q̓ʷɑt̓ic̓ɑ’s traditional name means that “I wear the clouds like a blanket”. She is a member of the Kwantlen First Nation.
Phyllis was taught how to paint by Barbara Boldt at the Barbara Boldt Original Art Studio and studied with her for many years until she opened her own studio in 2012. In 2001, she had the wonderful opportunity to learn the art of hand engraving jewelry from the late Master carver Derek Wilson from Haisla, BC.
q̓ʷɑt̓ic̓ɑ is influenced by the deep connection to her ancestors, the community, and her family, but most of all she is inspired by her husband Drew Atkins.
“Together we are on this great journey with our three children, our art, our hopes, and dreams and we continue to grow and learn from each other and from our children, always moving forward.” says Phyllis.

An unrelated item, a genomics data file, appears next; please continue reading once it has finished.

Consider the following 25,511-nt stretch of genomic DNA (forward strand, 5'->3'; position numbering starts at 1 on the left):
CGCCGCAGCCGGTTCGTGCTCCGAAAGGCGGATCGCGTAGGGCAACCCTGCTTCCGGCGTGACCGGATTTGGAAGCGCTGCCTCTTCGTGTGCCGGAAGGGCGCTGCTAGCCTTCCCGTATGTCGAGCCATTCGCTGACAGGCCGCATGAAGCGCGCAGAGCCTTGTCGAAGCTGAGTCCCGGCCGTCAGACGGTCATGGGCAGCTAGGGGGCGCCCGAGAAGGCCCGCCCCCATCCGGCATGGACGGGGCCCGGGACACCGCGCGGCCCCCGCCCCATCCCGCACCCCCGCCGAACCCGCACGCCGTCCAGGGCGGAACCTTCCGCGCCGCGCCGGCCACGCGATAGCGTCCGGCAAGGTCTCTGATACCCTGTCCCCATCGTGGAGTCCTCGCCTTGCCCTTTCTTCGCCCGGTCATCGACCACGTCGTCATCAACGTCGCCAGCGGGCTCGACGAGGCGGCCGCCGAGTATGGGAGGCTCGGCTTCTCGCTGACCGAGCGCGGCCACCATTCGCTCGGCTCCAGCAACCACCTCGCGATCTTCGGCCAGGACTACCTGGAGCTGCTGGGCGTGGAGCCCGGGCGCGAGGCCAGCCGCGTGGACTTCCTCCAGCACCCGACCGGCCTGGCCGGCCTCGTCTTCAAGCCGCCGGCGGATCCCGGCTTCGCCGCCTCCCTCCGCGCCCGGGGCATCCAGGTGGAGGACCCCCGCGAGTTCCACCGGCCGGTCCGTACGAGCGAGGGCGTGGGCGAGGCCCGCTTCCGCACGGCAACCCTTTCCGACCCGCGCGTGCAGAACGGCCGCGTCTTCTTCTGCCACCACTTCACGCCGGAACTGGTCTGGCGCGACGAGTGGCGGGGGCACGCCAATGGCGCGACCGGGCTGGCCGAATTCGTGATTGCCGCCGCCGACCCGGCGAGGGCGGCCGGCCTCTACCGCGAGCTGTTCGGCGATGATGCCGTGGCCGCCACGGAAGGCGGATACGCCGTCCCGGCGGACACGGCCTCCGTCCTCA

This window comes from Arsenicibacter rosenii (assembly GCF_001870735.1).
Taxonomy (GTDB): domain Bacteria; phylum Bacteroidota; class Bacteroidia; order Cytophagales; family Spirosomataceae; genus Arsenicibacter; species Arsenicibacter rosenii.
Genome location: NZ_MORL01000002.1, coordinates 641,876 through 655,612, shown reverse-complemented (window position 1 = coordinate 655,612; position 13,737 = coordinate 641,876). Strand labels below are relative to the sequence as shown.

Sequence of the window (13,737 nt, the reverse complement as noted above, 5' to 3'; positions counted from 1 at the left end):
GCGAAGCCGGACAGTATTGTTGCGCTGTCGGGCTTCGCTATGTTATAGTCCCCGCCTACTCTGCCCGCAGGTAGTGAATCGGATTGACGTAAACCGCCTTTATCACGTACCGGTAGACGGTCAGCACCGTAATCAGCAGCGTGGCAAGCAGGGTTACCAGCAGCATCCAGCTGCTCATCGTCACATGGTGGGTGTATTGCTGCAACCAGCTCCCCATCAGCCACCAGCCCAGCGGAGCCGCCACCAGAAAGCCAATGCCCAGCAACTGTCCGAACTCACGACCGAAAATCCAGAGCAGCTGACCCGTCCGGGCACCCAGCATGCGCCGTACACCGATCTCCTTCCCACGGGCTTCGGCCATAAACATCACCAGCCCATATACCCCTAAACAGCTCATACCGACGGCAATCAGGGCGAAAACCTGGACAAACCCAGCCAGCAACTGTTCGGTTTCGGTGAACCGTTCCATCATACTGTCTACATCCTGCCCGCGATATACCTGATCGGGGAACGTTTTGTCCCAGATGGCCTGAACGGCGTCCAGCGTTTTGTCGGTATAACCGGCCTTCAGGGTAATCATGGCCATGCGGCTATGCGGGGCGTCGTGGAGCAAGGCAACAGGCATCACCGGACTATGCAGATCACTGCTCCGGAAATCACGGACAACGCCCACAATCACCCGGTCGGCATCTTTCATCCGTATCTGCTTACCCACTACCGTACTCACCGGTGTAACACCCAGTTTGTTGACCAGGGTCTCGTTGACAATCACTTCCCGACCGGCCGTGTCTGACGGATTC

Nəq̓ɑɬc̓i is a member of Kwantlen First Nation community by marriage to his wife, Phyllis Atkins. A visual artist, sculptor and carver, he apprenticed under renowned Master Carver Xwa-lack-tun (Rick Harry) for eight years, learning the Coast Salish style of carving.
Atkins also has extensive experience in the film industry, where he utilised a variety of innovative mediums, broadening his artistic style and experience while learning unique problem-solving skills.
With his wife, he co-owns and operates k’wy’i’y’e Spring Salmon Studio & Gallery on Kwantlen land in Fort Langley.
In his time working for səýeḿ, the economic arm of Kwantlen First Nation, Atkins has played a vital role in many departments and is currently the Manager of Special Projects and Resource Development.